A candidate must answer four from a list of twenty-five of such questions. While there is a traditional set of questions, some modern clubs also make a up new initiation questions along the same lines.

Historical References

During the Mercury-Atlas 8 mission (part of the United States space program), astronaut Wally Schirra was asked by a ground controller whether he was a turtle. Not wanting to use vulgar language while his communications were being broadcast worldwide, he temporarily stopped transmitting while he gave the required response.

Deke Slayton, a mere 3 minutes into Sigma 7’s flight, came on the radio, which was open for everyone to hear, and asked, “Hey, Wally, are you a turtle?”. Schirra switched his mike from live to record and uttered the appropriate response. On the open line, he said, “Rog.”

Later, onboard the USS Kearsarge (CV-33), in front of Slayton, Walt Williams and the other astronauts, Walt Williams demanded to know how Schirra replied to Deke’s question. Shirra played the recorder. “Hey, Wally, are you a turtle?” followed by the proper response. This incident is also recounted in Tom Wolfe’s book “The Right Stuff.”

Wally Shirra’s membership in the Ancient Order of Turtles came up again during Apollo 7, which was captured by the in-flight recorder). CAPCOM radioed, “Just a minute, Wally. Let’s see. Oh, it’s a little message to Deke Slayton. A little bit closer Wally. Kind of looks like something about – ‘Are you a, are you a—” Schirra acknowledged, “That’s right.” CAPCOM continued, “Looks like it says, ‘Are you a turtle, Deke Slayton?” Schirra confirmed, “That’s right.” Eisele added, “You get an A for reading today Jack.” Swigert continued, “Here comes another one. Walt, oh, that-a-way, that’s the way to turn it. It says, ‘Paul Haney, are you a turtle?'” Cunningham radioed, “You’ll get a gold star. Perfect score!” Swigert reported, “And there is no reply from Paul Haney there.” Cunningham asked, “You mean he’s speechless?” A short while later, CAPCOM Cernan informed Schirra, “Wally, this is Gene. Deke just called in, and we’ve got your answer, and we’ve got it recorded for you return.” Schirra acknowledged, “Roger. Real fine.” Shortly thereafter, Schirra asked CAPCOM Swigert, “Have you got Haney’s answer yet?” Swigert replied, “No, Haney isn’t talking, Wally.” Swigert then added, “Somebody tells me he isn’t talking, but just buying.” A pleased Schirra responded, “He is buying. Thank you very much. Very good.” This exchange about turtles was a reference to the notorious Turtle’s Club drinking club of which Wally Schirra held the title of a Grand Potentate. During Schirra’s Mercury flight Deke Slayton had radioed up to Schirra asking Schirra if he was a turtle.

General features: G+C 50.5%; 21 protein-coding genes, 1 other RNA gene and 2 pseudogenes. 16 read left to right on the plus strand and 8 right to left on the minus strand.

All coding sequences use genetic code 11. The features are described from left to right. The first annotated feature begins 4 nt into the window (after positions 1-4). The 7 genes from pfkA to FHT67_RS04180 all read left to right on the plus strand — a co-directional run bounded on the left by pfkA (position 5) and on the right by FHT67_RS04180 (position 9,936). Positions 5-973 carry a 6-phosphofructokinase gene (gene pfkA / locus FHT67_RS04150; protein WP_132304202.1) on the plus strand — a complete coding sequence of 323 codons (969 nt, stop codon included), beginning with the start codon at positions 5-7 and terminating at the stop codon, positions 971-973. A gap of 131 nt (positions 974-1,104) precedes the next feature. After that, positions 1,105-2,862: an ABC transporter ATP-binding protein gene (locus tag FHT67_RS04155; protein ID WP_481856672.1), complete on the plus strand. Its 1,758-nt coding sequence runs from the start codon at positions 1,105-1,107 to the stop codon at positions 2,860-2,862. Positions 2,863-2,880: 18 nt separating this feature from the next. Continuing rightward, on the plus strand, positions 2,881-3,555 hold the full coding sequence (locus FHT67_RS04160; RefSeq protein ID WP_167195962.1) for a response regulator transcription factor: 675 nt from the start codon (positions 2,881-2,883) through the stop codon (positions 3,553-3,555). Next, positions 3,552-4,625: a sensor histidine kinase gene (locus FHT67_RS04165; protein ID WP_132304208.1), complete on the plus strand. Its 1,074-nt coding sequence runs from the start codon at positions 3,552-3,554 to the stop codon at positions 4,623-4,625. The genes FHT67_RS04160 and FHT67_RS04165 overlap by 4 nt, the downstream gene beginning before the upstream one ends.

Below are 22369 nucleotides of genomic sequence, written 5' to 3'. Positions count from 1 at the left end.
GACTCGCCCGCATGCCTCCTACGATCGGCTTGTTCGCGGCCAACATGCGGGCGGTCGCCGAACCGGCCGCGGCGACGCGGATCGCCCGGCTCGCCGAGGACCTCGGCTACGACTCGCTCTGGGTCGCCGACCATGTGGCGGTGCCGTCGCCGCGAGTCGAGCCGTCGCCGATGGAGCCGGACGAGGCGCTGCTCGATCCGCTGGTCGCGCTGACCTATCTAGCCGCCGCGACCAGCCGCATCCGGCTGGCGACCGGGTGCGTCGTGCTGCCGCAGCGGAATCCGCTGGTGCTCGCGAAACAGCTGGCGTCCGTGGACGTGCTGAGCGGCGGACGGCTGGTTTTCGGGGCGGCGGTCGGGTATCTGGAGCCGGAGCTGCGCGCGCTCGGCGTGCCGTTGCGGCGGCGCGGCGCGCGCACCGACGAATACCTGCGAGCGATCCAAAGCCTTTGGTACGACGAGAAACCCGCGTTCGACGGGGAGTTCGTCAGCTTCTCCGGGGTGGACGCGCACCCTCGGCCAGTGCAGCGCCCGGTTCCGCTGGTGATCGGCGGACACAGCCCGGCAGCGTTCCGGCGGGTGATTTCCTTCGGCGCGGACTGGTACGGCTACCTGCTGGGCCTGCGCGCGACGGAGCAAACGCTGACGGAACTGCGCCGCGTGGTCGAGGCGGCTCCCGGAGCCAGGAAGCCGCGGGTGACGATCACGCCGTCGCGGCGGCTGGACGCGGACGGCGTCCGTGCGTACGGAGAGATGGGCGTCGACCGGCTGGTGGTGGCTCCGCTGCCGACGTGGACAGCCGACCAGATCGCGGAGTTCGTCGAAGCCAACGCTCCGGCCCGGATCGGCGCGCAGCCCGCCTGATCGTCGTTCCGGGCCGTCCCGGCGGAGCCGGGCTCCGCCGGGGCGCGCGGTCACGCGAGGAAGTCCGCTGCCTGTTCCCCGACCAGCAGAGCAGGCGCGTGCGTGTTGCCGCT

President Kennedy was allegedly asked if he was a Turtle at a press conference, to which he replied, “I’ll buy you your drink later”.

References in Pop Culture

In the movie “Master of Disguise” starring Dana Carvey, he says in a scene, “Am I not turtley enough for the turtle club?”

In 1969, Dial Records released the 45 single “Are You A Turtle” by a rock/soul group fronted by Ben Thayer named The Brotherhood, which became a regional hit in the southeast. (Dial label number 4092.)

In “Timequake”, Kurt Vonnegut tells John Hickenlooper (son of one of Vonnegut’s fraternity brothers) of their asking for the password during “solumn and sacred occasion[s], such as the swearing in of new fraternity brothers.

Modern-Day Turtle Clubs

There are several groups that claim to be the “original” or “authentic” Turtles. Organization (or lack thereof) varies, but all demand the same answer to the question “Are you a Turtle?”, and share at least four “initiation questions” (with innocent answers). Some groups make a pastime of thinking up additional double-entendre questions. On college campuses, especially, being a Turtle is more of a tongue-in-cheek tradition than a serious organization

Some local and university turtle clubs have become active community service organizations that raise money to help children’s charities and other community groups.